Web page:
[GSP137] Running Distributed TensorFlow on Compute Engine


This lab shows you how to use a distributed configuration of TensorFlow on multiple Compute Engine instances to train a convolutional neural network model using the MNIST dataset. The MNIST dataset enables handwritten digit recognition, and is widely used in machine learning as a training set for image recognition.

TensorFlow is Google’s open source library for machine learning, developed by researchers and engineers in Google’s Machine Intelligence organization, which is part of Research at Google. TensorFlow is designed to run on multiple computers to distribute training workloads. For this lab you will run TensorFlow on multiple Compute Engine virtual machine instances to train the model. You can use Cloud Machine Learning Engine instead, which manages resource allocation tasks for you and can host your trained models. We recommend that you use Cloud ML Engine unless you have a specific reason not to. You can learn more in the this lab that uses Cloud ML Engine and Cloud Datalab.

The following diagram describes the architecture for running a distributed configuration of TensorFlow on Compute Engine, and using Cloud ML Engine with Cloud Datalab to execute predictions with your trained model.

Running Distributed TensorFlow on Compute Engine

This Qwiklab shows you how to set up and use this architecture, and explains some of the concepts along the way.


  • Set up Compute Engine to create a cluster of virtual machines (VMs) to run TensorFlow.
  • Learn how to run the distributed TensorFlow sample code on your Compute Engine cluster to train a model. The example code uses the latest TensorFlow libraries and patterns, so you can use it as a reference when designing your own training code.
  • Deploy the trained model to Cloud ML Engine to create a custom API for predictions and then execute predictions using a Cloud Datalab notebook.

Creating the template instance

$ gcloud config set compute/zone us-central1-c

$ git clone https://github.com/GoogleCloudPlatform/cloudml-dist-mnist-example

$ cd cloudml-dist-mnist-example

$ sed -i "s/steps=10000/steps=5000/g" ./scripts/start-dist-mnist.sh

Create the initial VM instance from an Ubuntu Wily image:

$ gcloud compute instances create template-instance \
--image-project ubuntu-os-cloud \
--image-family ubuntu-1604-lts \
--boot-disk-size 10GB \
--machine-type n1-standard-1

$ gcloud compute ssh template-instance

$ sudo apt-get update && sudo apt-get -y upgrade

$ sudo apt-get install -y python-pip python-dev

$ sudo pip install --upgrade pip

$ sudo pip install tensorflow==1.4.1

// Check the version of TensorFlow running in your Cloud Shell instance
$ sudo python -c 'import tensorflow as tf; print(tf.__version__)'

$ exit

Creating a Cloud Storage bucket

Next, create a Cloud Storage bucket to store your MNIST files.

Create a regional Cloud Storage bucket to hold the MNIST data files that are to be shared among the worker instances:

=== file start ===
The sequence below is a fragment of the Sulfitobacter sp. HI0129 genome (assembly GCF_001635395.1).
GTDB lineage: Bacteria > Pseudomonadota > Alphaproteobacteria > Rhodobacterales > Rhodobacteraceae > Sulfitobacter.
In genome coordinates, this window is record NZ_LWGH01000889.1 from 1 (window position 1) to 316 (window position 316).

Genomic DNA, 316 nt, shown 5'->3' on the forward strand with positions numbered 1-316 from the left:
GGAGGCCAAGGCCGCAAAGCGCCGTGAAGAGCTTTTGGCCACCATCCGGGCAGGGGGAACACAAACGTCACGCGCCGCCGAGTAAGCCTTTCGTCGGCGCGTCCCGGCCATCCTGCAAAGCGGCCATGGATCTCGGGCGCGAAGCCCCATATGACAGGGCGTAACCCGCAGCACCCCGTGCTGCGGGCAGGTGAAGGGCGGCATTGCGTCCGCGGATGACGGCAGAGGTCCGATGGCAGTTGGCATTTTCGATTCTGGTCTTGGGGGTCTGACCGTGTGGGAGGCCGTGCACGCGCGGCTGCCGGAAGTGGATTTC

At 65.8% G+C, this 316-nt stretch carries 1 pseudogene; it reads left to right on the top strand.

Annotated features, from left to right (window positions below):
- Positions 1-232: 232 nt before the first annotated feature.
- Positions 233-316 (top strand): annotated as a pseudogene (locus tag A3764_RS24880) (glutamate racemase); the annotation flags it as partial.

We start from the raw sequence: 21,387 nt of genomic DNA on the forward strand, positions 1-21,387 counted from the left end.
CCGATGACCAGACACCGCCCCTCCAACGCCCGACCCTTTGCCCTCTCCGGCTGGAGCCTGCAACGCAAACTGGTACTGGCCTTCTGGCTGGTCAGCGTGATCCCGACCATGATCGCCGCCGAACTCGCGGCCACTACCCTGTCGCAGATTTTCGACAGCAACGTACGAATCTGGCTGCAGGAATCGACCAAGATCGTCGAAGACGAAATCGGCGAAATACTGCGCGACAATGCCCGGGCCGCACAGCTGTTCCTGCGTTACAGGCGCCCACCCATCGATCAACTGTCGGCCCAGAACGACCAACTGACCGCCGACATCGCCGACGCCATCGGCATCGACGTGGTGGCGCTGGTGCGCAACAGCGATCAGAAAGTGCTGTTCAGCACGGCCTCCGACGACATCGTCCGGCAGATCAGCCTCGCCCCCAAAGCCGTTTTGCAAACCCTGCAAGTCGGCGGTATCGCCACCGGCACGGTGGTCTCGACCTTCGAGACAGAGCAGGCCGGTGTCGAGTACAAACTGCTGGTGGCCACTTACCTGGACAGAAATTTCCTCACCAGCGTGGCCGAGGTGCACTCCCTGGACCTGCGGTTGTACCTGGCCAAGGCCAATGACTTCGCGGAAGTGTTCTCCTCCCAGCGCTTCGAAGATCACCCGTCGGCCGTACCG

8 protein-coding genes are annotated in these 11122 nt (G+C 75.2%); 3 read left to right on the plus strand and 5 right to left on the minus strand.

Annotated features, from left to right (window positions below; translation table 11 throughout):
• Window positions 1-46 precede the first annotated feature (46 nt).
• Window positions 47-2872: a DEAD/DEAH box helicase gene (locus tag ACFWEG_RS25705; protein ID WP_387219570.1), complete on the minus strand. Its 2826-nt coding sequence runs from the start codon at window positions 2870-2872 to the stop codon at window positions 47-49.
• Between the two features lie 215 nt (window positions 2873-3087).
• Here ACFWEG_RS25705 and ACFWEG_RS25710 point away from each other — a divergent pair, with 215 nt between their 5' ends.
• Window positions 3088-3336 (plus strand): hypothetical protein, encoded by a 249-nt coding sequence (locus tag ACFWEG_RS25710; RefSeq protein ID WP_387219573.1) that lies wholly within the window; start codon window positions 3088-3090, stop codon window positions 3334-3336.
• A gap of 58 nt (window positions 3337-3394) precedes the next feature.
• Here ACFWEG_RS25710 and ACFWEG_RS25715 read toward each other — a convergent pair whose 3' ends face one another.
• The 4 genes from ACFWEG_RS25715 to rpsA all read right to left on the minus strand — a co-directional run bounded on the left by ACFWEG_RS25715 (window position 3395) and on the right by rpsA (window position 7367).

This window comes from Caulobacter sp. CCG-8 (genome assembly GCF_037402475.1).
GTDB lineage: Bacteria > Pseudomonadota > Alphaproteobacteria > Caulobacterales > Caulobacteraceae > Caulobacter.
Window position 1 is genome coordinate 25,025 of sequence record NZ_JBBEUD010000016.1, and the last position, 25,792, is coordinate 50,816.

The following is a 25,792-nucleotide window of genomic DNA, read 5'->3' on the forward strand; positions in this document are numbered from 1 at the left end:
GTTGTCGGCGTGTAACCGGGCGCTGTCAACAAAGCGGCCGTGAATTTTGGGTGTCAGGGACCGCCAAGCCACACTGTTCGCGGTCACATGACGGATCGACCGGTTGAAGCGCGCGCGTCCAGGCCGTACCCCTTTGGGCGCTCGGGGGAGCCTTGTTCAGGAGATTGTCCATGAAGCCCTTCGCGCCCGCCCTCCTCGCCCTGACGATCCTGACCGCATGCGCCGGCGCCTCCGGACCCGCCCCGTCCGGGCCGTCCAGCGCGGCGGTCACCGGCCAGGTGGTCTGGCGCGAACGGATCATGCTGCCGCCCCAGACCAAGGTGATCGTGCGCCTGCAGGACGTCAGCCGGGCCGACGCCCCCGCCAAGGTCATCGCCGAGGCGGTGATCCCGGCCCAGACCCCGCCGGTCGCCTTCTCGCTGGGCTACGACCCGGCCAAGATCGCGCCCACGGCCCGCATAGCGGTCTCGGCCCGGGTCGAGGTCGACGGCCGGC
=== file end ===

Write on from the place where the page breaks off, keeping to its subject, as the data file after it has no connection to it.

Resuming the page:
$ gsutil mb -c regional -l us-east1 gs://${MNIST_BUCKET}

Use the following script to download the MNIST data files and copy them to the bucket:

$ sudo ./scripts/create_records.py
$ gsutil cp /tmp/data/train.tfrecords gs://${MNIST_BUCKET}/data/
$ gsutil cp /tmp/data/test.tfrecords gs://${MNIST_BUCKET}/data/

Creating the template image and training instances

To create the worker, master, and parameter server instances, convert the template instance into an image, and then use the image to create each new instance.

Turn off auto-delete for the template-instance VM, which preserves the disk when the VM is deleted:

$ gcloud compute instances set-disk-auto-delete template-instance \
--disk template-instance --no-auto-delete

Delete template-instance:

$ gcloud compute instances delete template-instance

When you see the Do you want to continue(Y/n)? prompt enter Y to confirm that you want to delete the instance. It will take a couple of minutes to complete.

Create the image template-image from the template-instance disk:

$ gcloud compute images create template-image \
--source-disk template-instance

Now create additional instances. For this lab, create four instances named master-0, worker-0, worker-1, and ps-0. The storage-rw scope allows the instances to access your Cloud Storage bucket.

Create two single vCPU instances for the parameter and master servers:

$ gcloud compute instances create master-0 ps-0 \
--image template-image \
--machine-type n1-standard-1 \

Create two quad vCPU instances for the two worker nodes:

$ gcloud compute instances create worker-0 worker-1 \
--image template-image \
--machine-type n1-standard-4 \

The cluster is now ready to run distributed TensorFlow.

Running the distributed TensorFlow code

In this section, run a script to instruct all of your VM instances to run TensorFlow code to train the model.

In Cloud Shell, run the following command from the cloudml-dist-mnist-example directory:

$ ./scripts/start-training.sh gs://${MNIST_BUCKET}

The script named start-training.sh pushes the code to each VM and sends the necessary parameters to start the TensorFlow process on each machine to create the distributed cluster. The output stream in Cloud Shell shows the loss and the accuracy values for the test dataset.

The training process will take approximately fifteen minutes to complete on this cluster. Feel free to read the next section while the training is running.